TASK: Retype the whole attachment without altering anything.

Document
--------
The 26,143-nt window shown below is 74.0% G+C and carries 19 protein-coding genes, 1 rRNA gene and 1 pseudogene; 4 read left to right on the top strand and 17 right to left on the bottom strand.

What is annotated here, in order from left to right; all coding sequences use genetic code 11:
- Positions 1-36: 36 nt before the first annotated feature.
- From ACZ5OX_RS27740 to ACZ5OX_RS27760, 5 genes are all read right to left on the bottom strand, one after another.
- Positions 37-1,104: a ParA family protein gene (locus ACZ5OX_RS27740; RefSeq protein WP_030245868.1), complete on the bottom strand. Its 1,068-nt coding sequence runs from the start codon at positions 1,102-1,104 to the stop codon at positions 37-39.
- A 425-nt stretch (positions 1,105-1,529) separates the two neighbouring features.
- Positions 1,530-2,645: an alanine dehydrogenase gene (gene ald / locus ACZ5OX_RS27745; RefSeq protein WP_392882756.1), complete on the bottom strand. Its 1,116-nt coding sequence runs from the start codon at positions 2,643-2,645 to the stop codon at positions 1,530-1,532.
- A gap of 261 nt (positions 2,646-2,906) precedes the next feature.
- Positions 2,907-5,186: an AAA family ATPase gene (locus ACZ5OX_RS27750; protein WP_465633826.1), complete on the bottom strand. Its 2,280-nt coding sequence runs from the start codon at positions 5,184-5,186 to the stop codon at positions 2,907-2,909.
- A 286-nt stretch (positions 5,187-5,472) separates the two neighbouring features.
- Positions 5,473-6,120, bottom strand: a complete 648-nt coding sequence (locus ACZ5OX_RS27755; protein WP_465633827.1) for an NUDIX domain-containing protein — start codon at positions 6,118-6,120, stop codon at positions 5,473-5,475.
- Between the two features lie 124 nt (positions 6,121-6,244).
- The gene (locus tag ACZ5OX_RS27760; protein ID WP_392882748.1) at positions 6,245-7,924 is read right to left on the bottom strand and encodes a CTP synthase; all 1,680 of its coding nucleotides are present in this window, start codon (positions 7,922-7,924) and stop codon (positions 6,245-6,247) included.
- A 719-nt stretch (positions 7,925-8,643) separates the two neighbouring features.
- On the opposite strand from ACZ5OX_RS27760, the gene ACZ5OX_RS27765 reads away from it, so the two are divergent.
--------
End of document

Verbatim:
The 26,143-nt window shown below is 74.0% G+C and carries 19 protein-coding genes, 1 rRNA gene and 1 pseudogene; 4 read left to right on the top strand and 17 right to left on the bottom strand.

What is annotated here, in order from left to right; all coding sequences use genetic code 11:
- Positions 1-36: 36 nt before the first annotated feature.
- From ACZ5OX_RS27740 to ACZ5OX_RS27760, 5 genes are all read right to left on the bottom strand, one after another.
- Positions 37-1,104: a ParA family protein gene (locus ACZ5OX_RS27740; RefSeq protein WP_030245868.1), complete on the bottom strand. Its 1,068-nt coding sequence runs from the start codon at positions 1,102-1,104 to the stop codon at positions 37-39.
- A 425-nt stretch (positions 1,105-1,529) separates the two neighbouring features.
- Positions 1,530-2,645: an alanine dehydrogenase gene (gene ald / locus ACZ5OX_RS27745; RefSeq protein WP_392882756.1), complete on the bottom strand. Its 1,116-nt coding sequence runs from the start codon at positions 2,643-2,645 to the stop codon at positions 1,530-1,532.
- A gap of 261 nt (positions 2,646-2,906) precedes the next feature.
- Positions 2,907-5,186: an AAA family ATPase gene (locus ACZ5OX_RS27750; protein WP_465633826.1), complete on the bottom strand. Its 2,280-nt coding sequence runs from the start codon at positions 5,184-5,186 to the stop codon at positions 2,907-2,909.
- A 286-nt stretch (positions 5,187-5,472) separates the two neighbouring features.
- Positions 5,473-6,120, bottom strand: a complete 648-nt coding sequence (locus ACZ5OX_RS27755; protein WP_465633827.1) for an NUDIX domain-containing protein — start codon at positions 6,118-6,120, stop codon at positions 5,473-5,475.
- Between the two features lie 124 nt (positions 6,121-6,244).
- The gene (locus tag ACZ5OX_RS27760; protein ID WP_392882748.1) at positions 6,245-7,924 is read right to left on the bottom strand and encodes a CTP synthase; all 1,680 of its coding nucleotides are present in this window, start codon (positions 7,922-7,924) and stop codon (positions 6,245-6,247) included.
- A 719-nt stretch (positions 7,925-8,643) separates the two neighbouring features.
- On the opposite strand from ACZ5OX_RS27760, the gene ACZ5OX_RS27765 reads away from it, so the two are divergent.